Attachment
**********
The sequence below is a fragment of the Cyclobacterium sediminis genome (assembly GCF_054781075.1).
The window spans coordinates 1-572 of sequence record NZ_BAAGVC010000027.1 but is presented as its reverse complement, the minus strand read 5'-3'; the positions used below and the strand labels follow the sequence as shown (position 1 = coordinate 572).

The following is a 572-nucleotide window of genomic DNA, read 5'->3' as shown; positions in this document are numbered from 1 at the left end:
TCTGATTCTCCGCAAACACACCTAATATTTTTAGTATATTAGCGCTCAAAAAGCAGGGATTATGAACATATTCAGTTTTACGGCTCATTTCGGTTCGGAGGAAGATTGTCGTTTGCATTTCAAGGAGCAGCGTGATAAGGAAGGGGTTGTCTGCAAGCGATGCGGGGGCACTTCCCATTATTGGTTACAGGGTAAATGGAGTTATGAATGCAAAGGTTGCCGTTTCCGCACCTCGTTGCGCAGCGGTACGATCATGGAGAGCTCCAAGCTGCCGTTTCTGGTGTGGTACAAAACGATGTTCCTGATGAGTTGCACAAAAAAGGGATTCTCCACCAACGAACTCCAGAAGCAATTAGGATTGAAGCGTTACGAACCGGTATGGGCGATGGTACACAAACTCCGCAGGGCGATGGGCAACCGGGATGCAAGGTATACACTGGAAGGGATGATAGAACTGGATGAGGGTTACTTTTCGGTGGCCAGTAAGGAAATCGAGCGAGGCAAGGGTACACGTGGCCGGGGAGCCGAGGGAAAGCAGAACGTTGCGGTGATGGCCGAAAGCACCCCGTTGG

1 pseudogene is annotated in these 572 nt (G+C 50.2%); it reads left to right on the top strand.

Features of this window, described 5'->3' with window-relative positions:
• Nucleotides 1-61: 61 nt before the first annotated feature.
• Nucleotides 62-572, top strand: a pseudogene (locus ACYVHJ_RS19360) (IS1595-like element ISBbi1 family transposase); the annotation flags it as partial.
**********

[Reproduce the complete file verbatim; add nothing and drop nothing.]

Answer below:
The sequence below is a fragment of the Cyclobacterium sediminis genome (assembly GCF_054781075.1).
The window spans coordinates 1-572 of sequence record NZ_BAAGVC010000027.1 but is presented as its reverse complement, the minus strand read 5'-3'; the positions used below and the strand labels follow the sequence as shown (position 1 = coordinate 572).

The following is a 572-nucleotide window of genomic DNA, read 5'->3' as shown; positions in this document are numbered from 1 at the left end:
TCTGATTCTCCGCAAACACACCTAATATTTTTAGTATATTAGCGCTCAAAAAGCAGGGATTATGAACATATTCAGTTTTACGGCTCATTTCGGTTCGGAGGAAGATTGTCGTTTGCATTTCAAGGAGCAGCGTGATAAGGAAGGGGTTGTCTGCAAGCGATGCGGGGGCACTTCCCATTATTGGTTACAGGGTAAATGGAGTTATGAATGCAAAGGTTGCCGTTTCCGCACCTCGTTGCGCAGCGGTACGATCATGGAGAGCTCCAAGCTGCCGTTTCTGGTGTGGTACAAAACGATGTTCCTGATGAGTTGCACAAAAAAGGGATTCTCCACCAACGAACTCCAGAAGCAATTAGGATTGAAGCGTTACGAACCGGTATGGGCGATGGTACACAAACTCCGCAGGGCGATGGGCAACCGGGATGCAAGGTATACACTGGAAGGGATGATAGAACTGGATGAGGGTTACTTTTCGGTGGCCAGTAAGGAAATCGAGCGAGGCAAGGGTACACGTGGCCGGGGAGCCGAGGGAAAGCAGAACGTTGCGGTGATGGCCGAAAGCACCCCGTTGG

1 pseudogene is annotated in these 572 nt (G+C 50.2%); it reads left to right on the top strand.

Features of this window, described 5'->3' with window-relative positions:
• Nucleotides 1-61: 61 nt before the first annotated feature.
• Nucleotides 62-572, top strand: a pseudogene (locus ACYVHJ_RS19360) (IS1595-like element ISBbi1 family transposase); the annotation flags it as partial.